If the Swiss Federal Supreme Court decides that one of the grounds listed in Article 190(2) of the Federal Statute on Private International Law is fulfilled, it will set aside the award. If the Swiss Federal Supreme Court affirms the challenge of the award based on the grounds that the tribunal erroneously denied or affirmed jurisdiction (Article 190(2)(b) of the Federal Statute on Private International Law), it may issue a new decision replacing the award. In all other cases, however, the Swiss Federal Supreme Court will not issue its own decision on the merits, but will refer the matter back to the same tribunal for reconsideration.

As case law shows, the Swiss Federal Supreme Court is reluctant to set aside arbitral awards and the success rate of appeals brought before the Swiss Federal Supreme Court is very low.

Enforcement
What steps can be taken to enforce the award if there is a failure to comply?

With regard to Swiss international awards – that is, awards rendered by an international tribunal with its seat in Switzerland – the following applies:

  • Each party may, at its own expense, deposit a copy of the award with the Swiss court of the place where the tribunal has its seat (Article 193(1) of the Federal Statute on Private International Law). This is not a requirement for receiving a certificate of enforceability of the award under Article 193(2) of the Federal Statute on Private International Law or for the enforcement of the award in Switzerland. Rather, deposit of the award is voluntary and mainly ensures the safekeeping of the award.
  • On the request of a party, the court shall certify the enforceability of the award (Article 193(2) of the Federal Statute on Private International Law). The competent state court is the court of the place where the tribunal has it seat. A certificate of enforceability has only a declaratory effect – that is, it certifies that the award has binding effect and is enforceable under Swiss law. However, the binding effect and enforceability of the award both arise without a certificate of enforceability.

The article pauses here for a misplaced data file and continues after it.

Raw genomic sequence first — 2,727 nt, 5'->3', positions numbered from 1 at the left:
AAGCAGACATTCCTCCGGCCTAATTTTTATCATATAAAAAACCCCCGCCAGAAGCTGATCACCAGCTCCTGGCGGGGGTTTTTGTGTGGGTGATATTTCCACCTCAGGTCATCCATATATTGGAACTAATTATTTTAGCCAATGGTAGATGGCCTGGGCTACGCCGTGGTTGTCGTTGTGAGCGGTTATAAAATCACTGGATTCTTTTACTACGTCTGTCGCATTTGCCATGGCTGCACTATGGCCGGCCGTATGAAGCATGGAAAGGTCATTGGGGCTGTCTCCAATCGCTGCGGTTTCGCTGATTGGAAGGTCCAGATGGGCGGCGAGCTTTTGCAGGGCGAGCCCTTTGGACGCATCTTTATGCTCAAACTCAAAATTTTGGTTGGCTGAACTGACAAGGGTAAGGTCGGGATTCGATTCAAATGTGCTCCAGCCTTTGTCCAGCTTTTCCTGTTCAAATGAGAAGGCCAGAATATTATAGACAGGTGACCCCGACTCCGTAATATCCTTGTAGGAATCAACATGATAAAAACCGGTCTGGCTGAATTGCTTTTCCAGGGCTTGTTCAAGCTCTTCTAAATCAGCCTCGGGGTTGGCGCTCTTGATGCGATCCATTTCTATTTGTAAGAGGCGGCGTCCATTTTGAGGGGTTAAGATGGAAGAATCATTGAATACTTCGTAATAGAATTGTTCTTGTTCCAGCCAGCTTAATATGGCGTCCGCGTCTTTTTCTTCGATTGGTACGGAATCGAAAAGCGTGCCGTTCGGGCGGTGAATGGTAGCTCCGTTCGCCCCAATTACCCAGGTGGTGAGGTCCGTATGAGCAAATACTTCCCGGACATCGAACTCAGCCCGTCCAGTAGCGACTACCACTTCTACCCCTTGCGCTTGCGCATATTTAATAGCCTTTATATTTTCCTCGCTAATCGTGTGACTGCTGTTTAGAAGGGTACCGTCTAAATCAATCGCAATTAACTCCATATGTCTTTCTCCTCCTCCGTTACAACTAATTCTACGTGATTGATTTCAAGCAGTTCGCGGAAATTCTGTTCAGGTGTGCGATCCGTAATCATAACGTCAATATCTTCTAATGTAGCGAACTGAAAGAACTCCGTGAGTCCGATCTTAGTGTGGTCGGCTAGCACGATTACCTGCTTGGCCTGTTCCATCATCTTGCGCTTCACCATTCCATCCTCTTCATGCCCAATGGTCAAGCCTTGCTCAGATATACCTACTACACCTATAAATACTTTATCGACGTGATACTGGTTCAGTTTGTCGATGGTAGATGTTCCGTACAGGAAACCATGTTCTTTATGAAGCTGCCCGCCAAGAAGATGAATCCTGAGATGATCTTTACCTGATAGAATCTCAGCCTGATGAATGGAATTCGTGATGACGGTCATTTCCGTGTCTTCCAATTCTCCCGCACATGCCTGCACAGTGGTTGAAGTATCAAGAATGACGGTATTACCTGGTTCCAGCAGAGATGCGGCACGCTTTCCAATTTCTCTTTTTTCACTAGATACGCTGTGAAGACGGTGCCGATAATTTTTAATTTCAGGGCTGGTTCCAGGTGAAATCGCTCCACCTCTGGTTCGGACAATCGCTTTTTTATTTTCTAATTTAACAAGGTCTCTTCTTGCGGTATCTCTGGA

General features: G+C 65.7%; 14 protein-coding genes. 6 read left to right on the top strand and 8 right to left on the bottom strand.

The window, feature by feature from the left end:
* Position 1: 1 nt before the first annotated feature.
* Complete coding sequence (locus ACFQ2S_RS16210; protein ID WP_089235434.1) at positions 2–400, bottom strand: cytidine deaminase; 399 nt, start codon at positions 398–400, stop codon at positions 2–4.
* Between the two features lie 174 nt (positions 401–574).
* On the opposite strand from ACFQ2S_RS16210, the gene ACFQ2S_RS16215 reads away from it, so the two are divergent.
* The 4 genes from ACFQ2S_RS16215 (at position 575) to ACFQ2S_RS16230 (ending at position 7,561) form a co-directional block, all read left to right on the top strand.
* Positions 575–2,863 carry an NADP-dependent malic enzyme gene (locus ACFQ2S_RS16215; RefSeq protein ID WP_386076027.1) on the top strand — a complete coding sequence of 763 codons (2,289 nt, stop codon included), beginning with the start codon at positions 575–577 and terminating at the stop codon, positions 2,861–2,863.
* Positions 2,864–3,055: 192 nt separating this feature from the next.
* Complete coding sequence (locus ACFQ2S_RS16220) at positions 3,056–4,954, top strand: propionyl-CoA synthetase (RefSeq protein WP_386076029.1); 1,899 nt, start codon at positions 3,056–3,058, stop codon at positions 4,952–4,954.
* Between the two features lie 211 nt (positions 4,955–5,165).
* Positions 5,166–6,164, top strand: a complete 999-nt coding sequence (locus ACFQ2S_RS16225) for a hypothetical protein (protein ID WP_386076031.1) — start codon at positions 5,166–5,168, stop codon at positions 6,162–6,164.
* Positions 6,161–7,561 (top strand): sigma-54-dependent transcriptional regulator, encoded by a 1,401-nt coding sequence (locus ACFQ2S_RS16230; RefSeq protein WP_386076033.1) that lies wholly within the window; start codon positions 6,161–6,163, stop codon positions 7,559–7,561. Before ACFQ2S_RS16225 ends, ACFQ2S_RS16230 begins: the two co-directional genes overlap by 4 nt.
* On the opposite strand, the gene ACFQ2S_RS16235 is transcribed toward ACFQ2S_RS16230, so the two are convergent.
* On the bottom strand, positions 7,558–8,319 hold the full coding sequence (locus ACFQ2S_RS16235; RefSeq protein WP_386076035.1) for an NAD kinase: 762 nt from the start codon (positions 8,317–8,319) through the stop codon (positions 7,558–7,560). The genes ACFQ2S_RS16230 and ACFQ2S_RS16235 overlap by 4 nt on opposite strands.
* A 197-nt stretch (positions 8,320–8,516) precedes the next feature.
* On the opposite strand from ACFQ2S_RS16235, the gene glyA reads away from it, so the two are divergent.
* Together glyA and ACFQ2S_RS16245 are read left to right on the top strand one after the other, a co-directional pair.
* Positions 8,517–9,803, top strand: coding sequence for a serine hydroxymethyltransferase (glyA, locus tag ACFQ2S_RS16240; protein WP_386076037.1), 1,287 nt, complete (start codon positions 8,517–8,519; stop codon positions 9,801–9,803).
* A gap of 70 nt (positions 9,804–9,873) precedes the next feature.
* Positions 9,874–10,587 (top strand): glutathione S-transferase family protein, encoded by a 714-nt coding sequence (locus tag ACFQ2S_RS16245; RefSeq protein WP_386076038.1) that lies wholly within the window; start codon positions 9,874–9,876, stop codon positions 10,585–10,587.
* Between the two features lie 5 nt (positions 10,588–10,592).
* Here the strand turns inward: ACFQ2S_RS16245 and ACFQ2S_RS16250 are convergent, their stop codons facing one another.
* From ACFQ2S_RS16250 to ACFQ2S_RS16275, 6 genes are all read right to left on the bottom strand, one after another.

• Any Swiss international award may be enforced anywhere in Switzerland "by operation of law" and under the same rules as Swiss state court decisions. This means that no additional exequatur is needed for the successful enforcement of the award; rather, Swiss law provides for the automatic enforceability of Swiss international awards.
  • Enforcement is subject to Article 192(2) of the Federal Statute on Private International Law, which states that "[i]f the parties have waived fully the action for annulment against the award and the awards are to be enforced in Switzerland, the New York Convention of 10 June 1958 on the Recognition and Enforcement of Foreign Arbitral Awards applies by analogy".

With regard to foreign awards – that is, awards rendered by an international tribunal with its seat outside Switzerland – the following applies: